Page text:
[O415] Magnitude of bacteraemia predicts one-year mortality

K. Gradel, H. Schønheyder, M. Søgaard, C. Dethlefsen, H. Nielsen. (
Aalborg, DK)

Objectives: All hospitals in our region use the BacT/Alert® blood culture (BC) system with a 3-bottle BC set for adults. We hypothesised that the magnitude of bacteraemia (i.e., number of positive bottles in the initial BC set) predicts one-year mortality. Methods: In a population-based study we analysed all patients with monomicrobial bacteraemia in North Jutland County, Denmark, 1996–2004. Data from the County Bacteraemia Registry were linked to the Hospital Discharge Registry (comorbidity) and the Danish Civil Registration System (vital status, including date of emigration or death). Patients with a BC index of 1 (i.e., one positive bottle) were chosen as the reference group. We computed Kaplan–Meier curves and performed Cox regression analyses to estimate mortality rate ratios (MRRs) with 95% confidence intervals [CIs] 30 and 365 days after the initial BC sampling date, first in crude analyses, second in analyses adjusted for age, comorbidity, acquisition of infection (community, nosocomial, or healthcare-related), and incident or recurrent episode. In addition we stratified the analyses on acquisition of infection and pathogen group. Results: A total of 6,955 patients had 8,152 episodes of monomicrobial bacteraemia, among which one-year follow-up was possible for 8,108 (99.5%). Of these, 2,539, 1,511 and 4,058 episodes had a BC index of 1, 2 and 3, respectively. In crude analyses, 30-day MRRs were 0.98 [0.851.14] and 1.20 [1.071.34] for BC indices 2 and 3, respectively, and similar MRRs were found after 1 year (0.99 [0.891.09] and 1.12 [1.041.21]). All estimates remained unchanged in the adjusted analyses. Results for community-acquired and healthcare-related bacteraemia episodes were consistent with the non-stratified results, whereas all MRRs for nosocomial infections were close to 1. A BC index of 3 had the strongest long-term prognostic impact in pneumococcal bacteraemia (n = 855) (adjusted MRR 1.60 [1.092.34]).Conclusions: In patients with community-acquired or healthcare-related bacteraemia, high magnitude of bacteraemia (i.e., a BC index of 3) predicted increased 30-day as well as 365-day mortality.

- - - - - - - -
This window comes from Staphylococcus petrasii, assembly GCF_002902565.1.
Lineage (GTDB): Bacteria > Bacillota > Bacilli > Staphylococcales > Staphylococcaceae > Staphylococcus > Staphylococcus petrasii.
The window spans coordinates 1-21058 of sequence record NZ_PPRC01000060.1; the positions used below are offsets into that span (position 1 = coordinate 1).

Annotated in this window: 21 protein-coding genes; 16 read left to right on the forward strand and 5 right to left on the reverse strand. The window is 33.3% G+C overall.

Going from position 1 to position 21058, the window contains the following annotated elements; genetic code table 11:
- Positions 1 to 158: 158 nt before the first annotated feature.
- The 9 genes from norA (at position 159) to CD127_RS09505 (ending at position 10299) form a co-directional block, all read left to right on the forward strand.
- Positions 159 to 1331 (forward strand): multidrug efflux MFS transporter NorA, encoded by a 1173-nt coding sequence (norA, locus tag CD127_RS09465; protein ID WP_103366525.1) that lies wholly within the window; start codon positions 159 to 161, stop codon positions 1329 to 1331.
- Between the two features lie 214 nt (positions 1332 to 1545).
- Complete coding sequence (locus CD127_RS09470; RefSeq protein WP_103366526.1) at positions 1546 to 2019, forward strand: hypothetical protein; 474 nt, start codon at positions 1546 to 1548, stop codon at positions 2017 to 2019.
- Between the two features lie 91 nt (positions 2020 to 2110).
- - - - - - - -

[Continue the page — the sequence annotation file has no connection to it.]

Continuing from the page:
Session Info: Community-acquired bacterial infection II
Session Type: Oral presentations


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